30th May - 1st June, 2017 | Copenhagen, Denmark

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Download the Joint Agenda for Arctic Patrol and Reconnaissance and Search & Rescue

Attend Arctic Patrol and Reconnaissance 2017 to:

- Discover from the US Coast Guard how to adopt new sensors capable of improving maritime domain awareness, allowing you to better monitor Arctic traffic and deliver a responsive search and rescue function

- Learn how the Canadian Department of National Defence is using space-based ISR as a force multiplier, in order to direct the efficient deployment of your other reconnaissance assets

- Overcome limitations in your observational satellite coverage by leveraging drones and high-resolution imaging, and improve communications by adopting AIS and transportable radio solutions

- Explore how Canada’s Joint Task Force North is working towards an integrated approach to Arctic reconnaissance and patrol, and hear how to combine different intelligence-gathering platforms to maximise coverage and produce an operationally-usable surveillance picture

- Understand the future direction of Arctic governance from the perspective of the Defence Policy Department at the Danish Ministry of Defence, and determine how the resultant policy will affect military capability and investment


Lars Hedemark Interview

Read this exclusive interview with Lars Hedemark from Danish Ministry of Defence. 

Bruce Jones Article

The article's author Bruce Jones has carried out policy assessments as an adviser for the NATO Secretary General’s Office, Downing Street, US groups and UK and other MOD/DODs on emerging threats, future security architectures and intelligence sharing. He is one of the few regularly to cover Russia’s military and the Arctic in IHS Jane’s publications and national and Sunday newspapers, and has worked extensively in the former Soviet Union.

2017 Attendee List

Download the attendee list for Arctic Patrol & Reconnaissance and Search and Rescue 2017. 

Interview Stig Oestergaard

In the following interview, we speak with the man who headed up one of the Arctic Eight’s centralised Arctic command centres, and ask him what has changed since the beginning of his tenure in 2012 and what will happen through 2021.

Submission Form

[EXPERT INSIGHT] Searching For The Holy Grail In The Arctic – Review & Predictions From 2012- 2021

One of the last unconquered wildernesses on Earth, the Arctic region stretches over 14.5 million square kilometres and the territorial borders of eight nations in the High North.  

Vast, inhospitable and sparsely-populated, this landscape of predominantly treeless, permafrost-containing tundra presents a host of challenges for military patrol and reconnaissance operations.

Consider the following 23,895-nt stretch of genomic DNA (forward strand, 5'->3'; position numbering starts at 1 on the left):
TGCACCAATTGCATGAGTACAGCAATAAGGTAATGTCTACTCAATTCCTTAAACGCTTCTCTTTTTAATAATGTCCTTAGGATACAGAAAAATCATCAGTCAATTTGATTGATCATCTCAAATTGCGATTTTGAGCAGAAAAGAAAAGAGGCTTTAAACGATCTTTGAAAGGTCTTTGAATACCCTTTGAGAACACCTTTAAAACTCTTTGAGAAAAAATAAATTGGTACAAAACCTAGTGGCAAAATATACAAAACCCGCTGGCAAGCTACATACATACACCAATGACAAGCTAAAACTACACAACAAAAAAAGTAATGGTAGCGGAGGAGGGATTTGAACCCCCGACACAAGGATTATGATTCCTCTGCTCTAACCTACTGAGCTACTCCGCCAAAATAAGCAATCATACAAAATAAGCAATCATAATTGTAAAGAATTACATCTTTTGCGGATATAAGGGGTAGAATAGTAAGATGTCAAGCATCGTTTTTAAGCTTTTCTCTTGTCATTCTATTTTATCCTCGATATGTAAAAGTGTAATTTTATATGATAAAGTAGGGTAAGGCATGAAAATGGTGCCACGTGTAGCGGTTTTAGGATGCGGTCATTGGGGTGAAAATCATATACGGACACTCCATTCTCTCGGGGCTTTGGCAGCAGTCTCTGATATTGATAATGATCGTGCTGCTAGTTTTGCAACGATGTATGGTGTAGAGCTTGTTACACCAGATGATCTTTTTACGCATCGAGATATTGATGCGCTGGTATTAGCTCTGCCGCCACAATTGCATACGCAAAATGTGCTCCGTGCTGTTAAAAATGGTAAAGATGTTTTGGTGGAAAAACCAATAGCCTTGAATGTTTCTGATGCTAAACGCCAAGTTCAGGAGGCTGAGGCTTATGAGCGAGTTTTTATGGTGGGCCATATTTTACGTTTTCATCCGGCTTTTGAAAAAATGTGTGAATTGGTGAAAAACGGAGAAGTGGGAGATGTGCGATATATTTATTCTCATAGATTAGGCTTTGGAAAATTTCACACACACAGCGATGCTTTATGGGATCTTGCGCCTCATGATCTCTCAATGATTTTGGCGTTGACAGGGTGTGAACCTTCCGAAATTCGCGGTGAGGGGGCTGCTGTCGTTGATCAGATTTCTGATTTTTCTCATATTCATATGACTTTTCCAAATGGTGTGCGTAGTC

In the following interview, we speak with the man who headed up one of the Arctic Eight’s centralised Arctic command centres, and ask him what has changed since the beginning of his tenure in 2012 and what will happen through 2021.


Industry Survey Results

Covering 14.5 million square kilometers and split within the jurisdiction of eight countries, the Arctic arena is demanding an ever more prominent position on foreign policy agendas. As a consequence, patrol and reconnaissance activity is ratcheting up in line with the shifting geopolitical realities of an increasingly more fractious world. Full spectrum dominance of space, air, maritime and land assets will be crucial in securing one of the world's most inhospitable and strategically important frontier regions. In the following info-graphic, we look at the results of a survey into the key military challenges facing the nations who share an icy chunk of the frozen north. 


Arctic Shopping list

Take a look at our "Shopping list" from the 2016 event to see what sessions and topics where covered at this key forum. 


Defence IQ Arctic Patrol Reconnaissance

Read Defence IQ's 2016 Arctic Patrol & Reconnaissance Market Patrol 


2016 Presentation for the US Coast Guard

At the 2016 conference Captain Kathleen Duignan, Director, Emerging Policy Staff, US Coast Guard & Mr Michael Emerson, Senior Arctic Policy Advisor, US Coast Guard presented on how the coast guard will achieve united states strategic objectives in the High North. 

Their presentation covered the following points: 

  • Highlights of the key action points as outlined in the Arctic Implementation Plan
  • How the plan impacts US involvement with international counterparts in the Arctic regions
  • The Coast Guard’s future capability plans and requirements for providing full coverage across US Arctic waters
  • The ever-expanding demands on Arctic Coast Guards and US perspectives on developing interoperable operational capacity via a shared communications network
  • Recent progression towards acquiring a new heavy icebreaker in order to enable greater surface patrol for longer periods